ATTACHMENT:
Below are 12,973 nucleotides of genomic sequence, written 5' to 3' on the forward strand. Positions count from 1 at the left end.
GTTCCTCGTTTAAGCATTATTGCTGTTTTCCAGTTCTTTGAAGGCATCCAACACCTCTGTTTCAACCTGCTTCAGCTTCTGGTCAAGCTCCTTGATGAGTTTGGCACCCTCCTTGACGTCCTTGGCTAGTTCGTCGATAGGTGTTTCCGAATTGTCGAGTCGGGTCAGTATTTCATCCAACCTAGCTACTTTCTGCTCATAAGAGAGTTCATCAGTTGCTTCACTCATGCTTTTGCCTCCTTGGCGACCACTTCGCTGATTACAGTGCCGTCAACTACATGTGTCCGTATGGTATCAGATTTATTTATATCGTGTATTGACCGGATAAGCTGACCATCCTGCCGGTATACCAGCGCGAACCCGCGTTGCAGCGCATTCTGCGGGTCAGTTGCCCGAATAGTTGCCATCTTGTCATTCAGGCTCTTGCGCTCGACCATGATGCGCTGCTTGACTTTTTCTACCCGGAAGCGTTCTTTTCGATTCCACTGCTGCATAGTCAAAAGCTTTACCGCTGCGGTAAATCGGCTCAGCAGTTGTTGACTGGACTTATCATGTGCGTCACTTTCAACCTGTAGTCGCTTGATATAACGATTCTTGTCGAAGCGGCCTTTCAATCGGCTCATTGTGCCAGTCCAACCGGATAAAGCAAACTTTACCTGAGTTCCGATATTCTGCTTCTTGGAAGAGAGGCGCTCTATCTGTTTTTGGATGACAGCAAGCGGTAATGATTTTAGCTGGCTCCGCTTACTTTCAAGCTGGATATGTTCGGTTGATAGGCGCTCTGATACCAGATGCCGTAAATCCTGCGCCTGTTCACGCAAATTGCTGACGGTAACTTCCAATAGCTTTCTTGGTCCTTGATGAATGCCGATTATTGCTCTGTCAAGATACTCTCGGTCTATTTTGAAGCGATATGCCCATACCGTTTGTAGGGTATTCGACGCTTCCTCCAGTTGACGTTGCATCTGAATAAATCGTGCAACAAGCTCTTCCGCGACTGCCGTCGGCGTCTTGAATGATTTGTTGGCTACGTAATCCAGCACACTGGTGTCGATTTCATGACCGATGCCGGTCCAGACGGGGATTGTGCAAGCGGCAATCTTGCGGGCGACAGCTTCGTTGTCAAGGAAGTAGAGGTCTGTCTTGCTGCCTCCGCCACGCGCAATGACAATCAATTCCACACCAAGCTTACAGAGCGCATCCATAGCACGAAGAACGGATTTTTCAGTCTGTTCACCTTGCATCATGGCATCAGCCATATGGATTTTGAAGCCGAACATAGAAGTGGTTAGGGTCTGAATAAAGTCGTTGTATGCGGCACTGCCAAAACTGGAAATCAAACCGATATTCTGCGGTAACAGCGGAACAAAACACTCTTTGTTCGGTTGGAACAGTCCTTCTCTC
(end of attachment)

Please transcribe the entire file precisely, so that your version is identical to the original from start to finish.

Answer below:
Below are 12,973 nucleotides of genomic sequence, written 5' to 3' on the forward strand. Positions count from 1 at the left end.
GTTCCTCGTTTAAGCATTATTGCTGTTTTCCAGTTCTTTGAAGGCATCCAACACCTCTGTTTCAACCTGCTTCAGCTTCTGGTCAAGCTCCTTGATGAGTTTGGCACCCTCCTTGACGTCCTTGGCTAGTTCGTCGATAGGTGTTTCCGAATTGTCGAGTCGGGTCAGTATTTCATCCAACCTAGCTACTTTCTGCTCATAAGAGAGTTCATCAGTTGCTTCACTCATGCTTTTGCCTCCTTGGCGACCACTTCGCTGATTACAGTGCCGTCAACTACATGTGTCCGTATGGTATCAGATTTATTTATATCGTGTATTGACCGGATAAGCTGACCATCCTGCCGGTATACCAGCGCGAACCCGCGTTGCAGCGCATTCTGCGGGTCAGTTGCCCGAATAGTTGCCATCTTGTCATTCAGGCTCTTGCGCTCGACCATGATGCGCTGCTTGACTTTTTCTACCCGGAAGCGTTCTTTTCGATTCCACTGCTGCATAGTCAAAAGCTTTACCGCTGCGGTAAATCGGCTCAGCAGTTGTTGACTGGACTTATCATGTGCGTCACTTTCAACCTGTAGTCGCTTGATATAACGATTCTTGTCGAAGCGGCCTTTCAATCGGCTCATTGTGCCAGTCCAACCGGATAAAGCAAACTTTACCTGAGTTCCGATATTCTGCTTCTTGGAAGAGAGGCGCTCTATCTGTTTTTGGATGACAGCAAGCGGTAATGATTTTAGCTGGCTCCGCTTACTTTCAAGCTGGATATGTTCGGTTGATAGGCGCTCTGATACCAGATGCCGTAAATCCTGCGCCTGTTCACGCAAATTGCTGACGGTAACTTCCAATAGCTTTCTTGGTCCTTGATGAATGCCGATTATTGCTCTGTCAAGATACTCTCGGTCTATTTTGAAGCGATATGCCCATACCGTTTGTAGGGTATTCGACGCTTCCTCCAGTTGACGTTGCATCTGAATAAATCGTGCAACAAGCTCTTCCGCGACTGCCGTCGGCGTCTTGAATGATTTGTTGGCTACGTAATCCAGCACACTGGTGTCGATTTCATGACCGATGCCGGTCCAGACGGGGATTGTGCAAGCGGCAATCTTGCGGGCGACAGCTTCGTTGTCAAGGAAGTAGAGGTCTGTCTTGCTGCCTCCGCCACGCGCAATGACAATCAATTCCACACCAAGCTTACAGAGCGCATCCATAGCACGAAGAACGGATTTTTCAGTCTGTTCACCTTGCATCATGGCATCAGCCATATGGATTTTGAAGCCGAACATAGAAGTGGTTAGGGTCTGAATAAAGTCGTTGTATGCGGCACTGCCAAAACTGGAAATCAAACCGATATTCTGCGGTAACAGCGGAACAAAACACTCTTTGTTCGGTTGGAACAGTCCTTCTCTC